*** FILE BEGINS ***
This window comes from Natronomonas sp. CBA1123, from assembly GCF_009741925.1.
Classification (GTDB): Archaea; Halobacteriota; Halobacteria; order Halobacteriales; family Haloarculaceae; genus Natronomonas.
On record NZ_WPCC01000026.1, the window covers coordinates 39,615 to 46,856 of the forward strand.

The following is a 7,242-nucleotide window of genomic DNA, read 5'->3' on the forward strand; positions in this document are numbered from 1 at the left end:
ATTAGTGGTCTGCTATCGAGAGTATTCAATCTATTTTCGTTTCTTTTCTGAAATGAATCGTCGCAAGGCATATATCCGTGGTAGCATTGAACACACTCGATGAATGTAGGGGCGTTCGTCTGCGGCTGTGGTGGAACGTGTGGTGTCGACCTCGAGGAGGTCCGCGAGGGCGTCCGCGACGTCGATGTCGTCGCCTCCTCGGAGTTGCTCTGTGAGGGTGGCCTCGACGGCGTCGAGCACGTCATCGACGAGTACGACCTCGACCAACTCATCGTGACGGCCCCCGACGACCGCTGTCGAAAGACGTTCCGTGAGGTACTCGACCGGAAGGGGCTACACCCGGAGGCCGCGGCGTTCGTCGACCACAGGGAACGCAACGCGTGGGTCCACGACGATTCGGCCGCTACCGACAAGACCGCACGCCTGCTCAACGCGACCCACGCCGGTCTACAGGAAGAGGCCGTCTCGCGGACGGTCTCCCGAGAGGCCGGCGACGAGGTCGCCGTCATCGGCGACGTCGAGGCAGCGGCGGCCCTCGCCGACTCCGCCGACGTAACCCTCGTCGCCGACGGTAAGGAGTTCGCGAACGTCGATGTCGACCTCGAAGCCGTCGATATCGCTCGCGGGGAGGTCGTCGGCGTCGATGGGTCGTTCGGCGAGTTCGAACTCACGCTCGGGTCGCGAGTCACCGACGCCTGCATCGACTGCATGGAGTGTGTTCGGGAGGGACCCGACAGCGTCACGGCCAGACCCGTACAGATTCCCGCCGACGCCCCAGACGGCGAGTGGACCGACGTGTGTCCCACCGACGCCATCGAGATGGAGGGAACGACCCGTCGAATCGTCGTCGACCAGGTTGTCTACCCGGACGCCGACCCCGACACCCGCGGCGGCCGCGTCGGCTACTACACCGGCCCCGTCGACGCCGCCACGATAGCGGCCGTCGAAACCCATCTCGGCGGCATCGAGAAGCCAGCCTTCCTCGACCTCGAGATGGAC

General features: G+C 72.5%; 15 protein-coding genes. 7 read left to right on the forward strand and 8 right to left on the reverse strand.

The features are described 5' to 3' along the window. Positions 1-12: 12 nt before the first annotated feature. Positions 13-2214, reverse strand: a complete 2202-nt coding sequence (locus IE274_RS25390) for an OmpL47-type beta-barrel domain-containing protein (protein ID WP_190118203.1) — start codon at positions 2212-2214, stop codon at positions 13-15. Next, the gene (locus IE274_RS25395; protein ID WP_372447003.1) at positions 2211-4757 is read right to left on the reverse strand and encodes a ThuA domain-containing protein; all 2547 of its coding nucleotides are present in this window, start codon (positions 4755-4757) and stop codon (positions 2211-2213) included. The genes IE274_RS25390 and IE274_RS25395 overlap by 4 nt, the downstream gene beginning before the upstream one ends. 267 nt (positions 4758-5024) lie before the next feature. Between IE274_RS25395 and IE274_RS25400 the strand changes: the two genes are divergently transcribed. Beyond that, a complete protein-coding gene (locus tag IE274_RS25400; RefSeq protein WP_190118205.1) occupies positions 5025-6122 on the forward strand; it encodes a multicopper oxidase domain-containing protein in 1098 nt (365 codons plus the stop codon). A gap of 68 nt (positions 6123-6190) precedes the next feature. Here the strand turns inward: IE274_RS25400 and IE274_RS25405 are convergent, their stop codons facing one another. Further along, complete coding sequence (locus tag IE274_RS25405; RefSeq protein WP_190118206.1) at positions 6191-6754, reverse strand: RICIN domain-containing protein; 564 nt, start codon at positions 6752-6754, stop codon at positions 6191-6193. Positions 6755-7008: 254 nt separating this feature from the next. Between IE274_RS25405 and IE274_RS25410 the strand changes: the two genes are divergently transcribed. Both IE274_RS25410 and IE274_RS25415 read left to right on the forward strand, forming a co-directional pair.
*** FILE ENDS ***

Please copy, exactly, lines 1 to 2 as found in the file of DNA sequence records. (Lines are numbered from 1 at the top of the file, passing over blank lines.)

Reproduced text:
This window comes from Natronomonas sp. CBA1123, from assembly GCF_009741925.1.
Classification (GTDB): Archaea; Halobacteriota; Halobacteria; order Halobacteriales; family Haloarculaceae; genus Natronomonas.